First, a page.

We have all heard about the huge amounts of trash which we leave in our oceans. But the man-made islands of mostly plastic litter that we can see is only a fraction of the problem. What’s more dangerous is what we cannot see – tiny bits of plastic as small as a pin head or finer than a strand of hair.
Studies have found an abundance of these microscopic plastics in rivers and seas, and in the stomachs of everything from zooplankton to fish, seabirds and whales. They are even in places as remote as a Mongolian mountain lake and sea sediment 5km below sea level.
One study estimated that every square kilometre of the world’s oceans has over 63,000 microplastic particles floating at the surface. When eaten by marine organisms, the microplastics make their way up the food chain – possibly ending up on our dinner plates.
The threat to human health posed by the huge amount of microplastics in our oceans is alarming enough for the second United Nations Environment Programme to highlight it in its report UNEP Frontiers. The document covers six key emerging environmental issues and was launched at the United Nations Environment Assembly held in Nairobi in late May.
At the conclusion of the assembly, delegates called on UNEP to develop action plans to target marine plastic litter and microplastics, with emphasis on regions that are the largest sources. They also resolved to encourage manufacturers to consider the life cycle and environmental impacts of products containing microbeads and compostable polymers.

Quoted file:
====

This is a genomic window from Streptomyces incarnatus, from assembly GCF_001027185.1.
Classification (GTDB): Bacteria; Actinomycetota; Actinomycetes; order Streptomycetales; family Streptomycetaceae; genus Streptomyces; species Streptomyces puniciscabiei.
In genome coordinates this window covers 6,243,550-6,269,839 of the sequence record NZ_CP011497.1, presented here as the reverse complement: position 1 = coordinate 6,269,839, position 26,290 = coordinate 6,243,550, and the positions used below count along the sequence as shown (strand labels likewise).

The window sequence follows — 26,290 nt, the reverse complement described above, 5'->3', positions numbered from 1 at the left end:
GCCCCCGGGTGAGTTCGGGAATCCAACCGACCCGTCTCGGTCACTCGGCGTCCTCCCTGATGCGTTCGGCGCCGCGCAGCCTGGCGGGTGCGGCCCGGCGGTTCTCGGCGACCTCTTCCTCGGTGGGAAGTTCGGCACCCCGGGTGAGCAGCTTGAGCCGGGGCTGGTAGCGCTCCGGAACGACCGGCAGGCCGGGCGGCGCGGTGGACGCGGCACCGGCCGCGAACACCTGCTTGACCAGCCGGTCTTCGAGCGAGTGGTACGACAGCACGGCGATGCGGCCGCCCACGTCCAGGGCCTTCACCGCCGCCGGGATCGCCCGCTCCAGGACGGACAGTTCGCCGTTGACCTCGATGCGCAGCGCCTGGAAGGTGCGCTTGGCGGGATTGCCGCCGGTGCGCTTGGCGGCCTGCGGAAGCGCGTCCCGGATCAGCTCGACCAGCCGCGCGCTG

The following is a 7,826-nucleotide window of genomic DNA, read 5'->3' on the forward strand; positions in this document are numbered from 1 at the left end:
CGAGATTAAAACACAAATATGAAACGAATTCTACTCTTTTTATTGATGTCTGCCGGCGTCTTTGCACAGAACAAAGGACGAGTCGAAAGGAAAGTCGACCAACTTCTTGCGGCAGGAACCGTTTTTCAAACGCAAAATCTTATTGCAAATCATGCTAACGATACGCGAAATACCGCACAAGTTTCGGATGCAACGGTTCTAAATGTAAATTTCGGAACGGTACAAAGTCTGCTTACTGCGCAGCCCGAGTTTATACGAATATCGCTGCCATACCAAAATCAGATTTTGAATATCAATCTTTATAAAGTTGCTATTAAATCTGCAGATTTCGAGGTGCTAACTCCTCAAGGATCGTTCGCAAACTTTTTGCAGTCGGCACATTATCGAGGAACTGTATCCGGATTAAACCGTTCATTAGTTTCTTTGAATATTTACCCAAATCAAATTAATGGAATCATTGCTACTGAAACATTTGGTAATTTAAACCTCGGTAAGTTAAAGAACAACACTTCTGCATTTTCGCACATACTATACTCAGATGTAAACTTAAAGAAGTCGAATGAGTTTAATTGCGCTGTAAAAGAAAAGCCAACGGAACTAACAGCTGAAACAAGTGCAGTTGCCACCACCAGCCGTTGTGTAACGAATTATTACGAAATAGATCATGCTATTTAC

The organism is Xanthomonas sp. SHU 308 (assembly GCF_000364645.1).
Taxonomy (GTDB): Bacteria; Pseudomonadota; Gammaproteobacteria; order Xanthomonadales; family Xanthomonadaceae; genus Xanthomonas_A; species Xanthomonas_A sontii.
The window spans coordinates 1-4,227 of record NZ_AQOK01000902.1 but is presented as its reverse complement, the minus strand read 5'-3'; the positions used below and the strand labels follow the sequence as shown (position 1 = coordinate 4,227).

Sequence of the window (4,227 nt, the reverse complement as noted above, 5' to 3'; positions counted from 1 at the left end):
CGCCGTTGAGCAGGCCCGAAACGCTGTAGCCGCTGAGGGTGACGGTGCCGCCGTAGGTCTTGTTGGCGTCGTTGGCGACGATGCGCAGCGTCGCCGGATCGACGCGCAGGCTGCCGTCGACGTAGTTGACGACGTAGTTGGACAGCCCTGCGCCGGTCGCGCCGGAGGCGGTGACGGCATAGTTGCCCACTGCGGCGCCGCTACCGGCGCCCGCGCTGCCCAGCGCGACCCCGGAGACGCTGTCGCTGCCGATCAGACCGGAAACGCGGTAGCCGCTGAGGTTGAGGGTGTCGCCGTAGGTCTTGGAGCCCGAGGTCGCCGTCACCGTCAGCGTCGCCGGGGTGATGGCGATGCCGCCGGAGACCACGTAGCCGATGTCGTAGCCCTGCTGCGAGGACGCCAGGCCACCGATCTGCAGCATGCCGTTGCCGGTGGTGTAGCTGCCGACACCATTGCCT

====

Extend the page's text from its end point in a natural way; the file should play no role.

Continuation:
How microplastics form
The Frontiers report, which compiled the latest research findings related to microplastics, revealed that 11% of the 2.5 billion tonnes of trash discarded worldwide in 2010 were plastics. Of that, between 4.8 and 12.7 million tonnes end up in the ocean due to poor handling of waste.
Microplastics are either manufactured for domestic or industrial purposes (such as microbeads in personal care products or as abrasive material) or formed from the weathering of larger plastic products by UV radiation, wind or waves.
In the ocean, plastic waste does not biodegrade in spite of the harsh environment. It only breaks up into tiny bits. Exposure to UV radiation, oxygen, high temperatures and microbial activity for an optimal duration can biodegrade some types of plastic. However, many plastics labelled as biodegradable – including single-use shopping bags and take-away food containers – will break down completely only when subjected to prolonged temperatures above 50°C. Such conditions can only be produced in an industrial composter and are rarely met in the marine environment, according to a UNEP report.
In the late 1990s, manufacturers began to use microbeads as abrasives in facial cleansers, body scrubs, toothpaste, shaving cream and other personal care products.